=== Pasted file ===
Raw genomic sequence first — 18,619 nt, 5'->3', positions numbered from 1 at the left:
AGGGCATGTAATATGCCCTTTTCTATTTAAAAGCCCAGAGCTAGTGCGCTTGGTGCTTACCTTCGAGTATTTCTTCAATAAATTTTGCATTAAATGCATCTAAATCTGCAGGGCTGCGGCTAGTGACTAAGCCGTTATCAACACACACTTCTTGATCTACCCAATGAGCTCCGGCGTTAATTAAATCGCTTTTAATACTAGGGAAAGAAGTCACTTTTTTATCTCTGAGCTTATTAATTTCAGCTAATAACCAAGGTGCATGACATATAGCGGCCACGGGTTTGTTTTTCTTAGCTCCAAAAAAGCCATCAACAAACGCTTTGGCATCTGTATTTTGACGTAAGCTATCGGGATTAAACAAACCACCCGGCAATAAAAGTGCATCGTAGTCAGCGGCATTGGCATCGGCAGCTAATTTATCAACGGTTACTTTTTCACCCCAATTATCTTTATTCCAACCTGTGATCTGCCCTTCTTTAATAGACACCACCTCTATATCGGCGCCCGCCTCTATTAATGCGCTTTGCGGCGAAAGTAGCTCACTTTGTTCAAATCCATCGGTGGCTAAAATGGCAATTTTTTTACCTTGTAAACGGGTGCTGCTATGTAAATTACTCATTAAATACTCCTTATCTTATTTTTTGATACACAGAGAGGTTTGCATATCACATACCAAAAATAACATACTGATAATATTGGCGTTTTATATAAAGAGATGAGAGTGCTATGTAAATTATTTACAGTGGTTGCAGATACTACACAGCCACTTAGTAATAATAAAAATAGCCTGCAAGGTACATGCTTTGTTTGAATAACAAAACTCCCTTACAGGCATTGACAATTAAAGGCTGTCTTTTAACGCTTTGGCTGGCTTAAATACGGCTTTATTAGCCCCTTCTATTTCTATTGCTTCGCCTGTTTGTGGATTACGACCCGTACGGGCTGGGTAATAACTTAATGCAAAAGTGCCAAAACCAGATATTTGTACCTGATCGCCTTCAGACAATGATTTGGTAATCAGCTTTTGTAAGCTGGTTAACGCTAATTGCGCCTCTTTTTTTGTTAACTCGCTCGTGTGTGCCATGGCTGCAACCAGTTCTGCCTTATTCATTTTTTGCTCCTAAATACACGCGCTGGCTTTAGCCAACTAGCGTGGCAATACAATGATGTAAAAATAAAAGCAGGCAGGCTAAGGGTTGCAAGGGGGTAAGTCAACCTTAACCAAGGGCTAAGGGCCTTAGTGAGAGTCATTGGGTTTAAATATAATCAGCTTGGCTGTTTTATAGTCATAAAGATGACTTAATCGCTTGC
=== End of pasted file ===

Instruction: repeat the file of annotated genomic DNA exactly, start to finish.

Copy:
Raw genomic sequence first — 18,619 nt, 5'->3', positions numbered from 1 at the left:
AGGGCATGTAATATGCCCTTTTCTATTTAAAAGCCCAGAGCTAGTGCGCTTGGTGCTTACCTTCGAGTATTTCTTCAATAAATTTTGCATTAAATGCATCTAAATCTGCAGGGCTGCGGCTAGTGACTAAGCCGTTATCAACACACACTTCTTGATCTACCCAATGAGCTCCGGCGTTAATTAAATCGCTTTTAATACTAGGGAAAGAAGTCACTTTTTTATCTCTGAGCTTATTAATTTCAGCTAATAACCAAGGTGCATGACATATAGCGGCCACGGGTTTGTTTTTCTTAGCTCCAAAAAAGCCATCAACAAACGCTTTGGCATCTGTATTTTGACGTAAGCTATCGGGATTAAACAAACCACCCGGCAATAAAAGTGCATCGTAGTCAGCGGCATTGGCATCGGCAGCTAATTTATCAACGGTTACTTTTTCACCCCAATTATCTTTATTCCAACCTGTGATCTGCCCTTCTTTAATAGACACCACCTCTATATCGGCGCCCGCCTCTATTAATGCGCTTTGCGGCGAAAGTAGCTCACTTTGTTCAAATCCATCGGTGGCTAAAATGGCAATTTTTTTACCTTGTAAACGGGTGCTGCTATGTAAATTACTCATTAAATACTCCTTATCTTATTTTTTGATACACAGAGAGGTTTGCATATCACATACCAAAAATAACATACTGATAATATTGGCGTTTTATATAAAGAGATGAGAGTGCTATGTAAATTATTTACAGTGGTTGCAGATACTACACAGCCACTTAGTAATAATAAAAATAGCCTGCAAGGTACATGCTTTGTTTGAATAACAAAACTCCCTTACAGGCATTGACAATTAAAGGCTGTCTTTTAACGCTTTGGCTGGCTTAAATACGGCTTTATTAGCCCCTTCTATTTCTATTGCTTCGCCTGTTTGTGGATTACGACCCGTACGGGCTGGGTAATAACTTAATGCAAAAGTGCCAAAACCAGATATTTGTACCTGATCGCCTTCAGACAATGATTTGGTAATCAGCTTTTGTAAGCTGGTTAACGCTAATTGCGCCTCTTTTTTTGTTAACTCGCTCGTGTGTGCCATGGCTGCAACCAGTTCTGCCTTATTCATTTTTTGCTCCTAAATACACGCGCTGGCTTTAGCCAACTAGCGTGGCAATACAATGATGTAAAAATAAAAGCAGGCAGGCTAAGGGTTGCAAGGGGGTAAGTCAACCTTAACCAAGGGCTAAGGGCCTTAGTGAGAGTCATTGGGTTTAAATATAATCAGCTTGGCTGTTTTATAGTCATAAAGATGACTTAATCGCTTGC